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Market Commentary: May 10, 2022

Tim Hoyle, CFA, Chief Investment Officer


The stock market selloff is the result of investors grappling with inflationary concerns, higher interest rates, and the increasing probability of a recession following the Federal Open Market Committee’s 50-bps hike and subsequent press conference last Wednesday. As Jerome Powell alluded to at his press conference, the American people are relying on the Fed to quell inflationary expectations without pushing the economy into recession. I do not envy their position.

On Friday, Minneapolis Federal Reserve President Neel Kashkari published an essay[1] containing an uncomfortable truth. It is his belief that if ‘supply chains’ — which has become a catch-all phrase for all economic supply, from labor to oil – don’t improve, the Fed will have to bring demand down (i.e. initiate a recession) in order to balance inflationary pressures. Put another way, the Fed needs an assist if they hope to orchestrate a soft landing.

Investors are looking to several evolving trends hoping to find news in favor of an assist. We believe an improvement in any of these issues would begin to turn investor sentiment more positive.

China’s Zero-Covid policy: Companies from Adidas to Starbucks have detailed the difficult operating environment within China. While the rest of the world is seeking to treat Covid as endemic, China has doubled down on their zero-Covid policy. This is not only affecting consumer-facing companies such as Adidas, who saw sales in China decline by 35% last quarter. Foxconn is unable to hire new workers amid Covid lockdowns[2].

Russia’s War: Russia’s ability to waltz into Kyiv, the capital city of Ukraine, was considered fait accompli, until the fighting started. Now the prospects of a prolonged war have become the consensus opinion. This weekend, President Zelensky outlined his conditions for peace talks which include the restoration of pre-invasion borders, membership in the European Union, and Russian accountability.[3]

Employment: The jobs market is tight by any standard, which would make an impending economic recession very unique indeed, since recessions typically occur after many months of weakening employment. Information contained in last Thursday’s labor data detailing both falling participation rates and labor productivity was one of many catalysts for the day’s brutal sell-off. The Fed would love to see a growing labor pool, which will take pressure off rising wages and provide more fodder for continued economic expansion. Corporate America is still finding it very difficult to fill vacant positions, as this weekend’s Wall Street Journal article highlights.[4]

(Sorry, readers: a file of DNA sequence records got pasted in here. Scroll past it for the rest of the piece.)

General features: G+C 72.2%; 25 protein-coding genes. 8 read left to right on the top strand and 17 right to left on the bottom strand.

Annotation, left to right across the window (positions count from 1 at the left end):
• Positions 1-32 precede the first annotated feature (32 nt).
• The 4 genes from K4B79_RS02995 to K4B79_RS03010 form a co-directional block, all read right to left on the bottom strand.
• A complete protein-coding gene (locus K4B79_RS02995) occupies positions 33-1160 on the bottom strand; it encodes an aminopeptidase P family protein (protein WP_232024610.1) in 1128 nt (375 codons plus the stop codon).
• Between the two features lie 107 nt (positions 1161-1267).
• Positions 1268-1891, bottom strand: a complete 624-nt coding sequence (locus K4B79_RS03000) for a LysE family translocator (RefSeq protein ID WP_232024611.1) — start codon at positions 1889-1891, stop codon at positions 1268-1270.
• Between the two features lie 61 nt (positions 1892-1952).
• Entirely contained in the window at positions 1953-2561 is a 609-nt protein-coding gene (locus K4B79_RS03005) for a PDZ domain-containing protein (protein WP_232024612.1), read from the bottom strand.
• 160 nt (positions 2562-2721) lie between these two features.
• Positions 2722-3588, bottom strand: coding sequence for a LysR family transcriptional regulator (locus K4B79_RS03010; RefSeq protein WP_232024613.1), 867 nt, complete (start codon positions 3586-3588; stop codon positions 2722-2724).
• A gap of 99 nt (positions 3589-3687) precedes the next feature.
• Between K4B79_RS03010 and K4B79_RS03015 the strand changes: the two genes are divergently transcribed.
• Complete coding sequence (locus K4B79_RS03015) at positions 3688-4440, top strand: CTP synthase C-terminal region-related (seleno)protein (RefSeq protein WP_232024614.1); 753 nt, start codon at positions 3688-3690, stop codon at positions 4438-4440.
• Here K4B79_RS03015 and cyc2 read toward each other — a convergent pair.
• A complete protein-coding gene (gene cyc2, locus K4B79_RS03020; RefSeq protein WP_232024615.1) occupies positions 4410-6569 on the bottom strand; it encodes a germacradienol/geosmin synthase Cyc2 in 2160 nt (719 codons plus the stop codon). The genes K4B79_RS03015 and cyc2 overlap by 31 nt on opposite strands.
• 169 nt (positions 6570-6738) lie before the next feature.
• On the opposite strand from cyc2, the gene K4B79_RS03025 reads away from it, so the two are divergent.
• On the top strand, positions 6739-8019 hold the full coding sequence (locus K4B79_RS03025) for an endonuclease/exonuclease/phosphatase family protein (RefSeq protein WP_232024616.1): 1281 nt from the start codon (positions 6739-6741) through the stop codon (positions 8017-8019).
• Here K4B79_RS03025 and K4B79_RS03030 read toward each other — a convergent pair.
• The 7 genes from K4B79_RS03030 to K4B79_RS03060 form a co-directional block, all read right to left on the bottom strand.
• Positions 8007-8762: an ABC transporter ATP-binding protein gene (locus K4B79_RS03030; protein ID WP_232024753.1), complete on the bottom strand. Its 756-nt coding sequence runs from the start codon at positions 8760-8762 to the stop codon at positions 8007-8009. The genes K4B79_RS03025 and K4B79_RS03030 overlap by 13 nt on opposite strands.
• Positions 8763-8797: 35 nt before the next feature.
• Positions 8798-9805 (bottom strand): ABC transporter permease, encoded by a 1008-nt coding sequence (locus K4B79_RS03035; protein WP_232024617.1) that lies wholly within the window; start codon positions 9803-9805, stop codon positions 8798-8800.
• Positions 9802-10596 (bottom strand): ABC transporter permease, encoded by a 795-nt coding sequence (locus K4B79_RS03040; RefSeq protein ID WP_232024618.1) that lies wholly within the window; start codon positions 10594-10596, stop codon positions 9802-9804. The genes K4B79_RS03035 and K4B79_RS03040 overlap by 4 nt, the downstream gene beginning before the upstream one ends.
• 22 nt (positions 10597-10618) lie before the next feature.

Policy: Monetary policy is not all that matters. Fiscal policy can have a significant effect on sentiment. Many believe the Administration’s focus on renewable energy has had an adverse effect on the supply of traditional energy, exacerbating pressures on energy prices.

Inflation’s Trajectory: We believe the year-over-year change in inflation needs to decline to provide the FOMC some breathing room. The inflation rate is going to remain elevated throughout the year, but it is expected to come down from the peak reading of 8.5% last month. Economists are expecting the year-over-year change in headline CPI, which includes food and energy, to moderate to 8.1% when reported this Wednesday, May 11. More importantly, by the fourth quarter, inflation is expected to fall below 6%. Still very high, but a far cry from 8.5% and moving in the right direction.

In the moment, with the S&P 500 down close to 16% year-to-date, it may feel like everything is going wrong. But at some point in the future, one, then two, and then most of these trends will likely turn positive and begin to bolster investor sentiment. By the time that all clear signal is given, markets will likely have bottomed and be well into a new uptrend. The imperfect science of market timing has routinely disappointed investors who move to the sidelines and await better days to reinvest. Haverford Trust continues to deliver the message of stay invested, stay in touch, and stay focused on your long-term goals.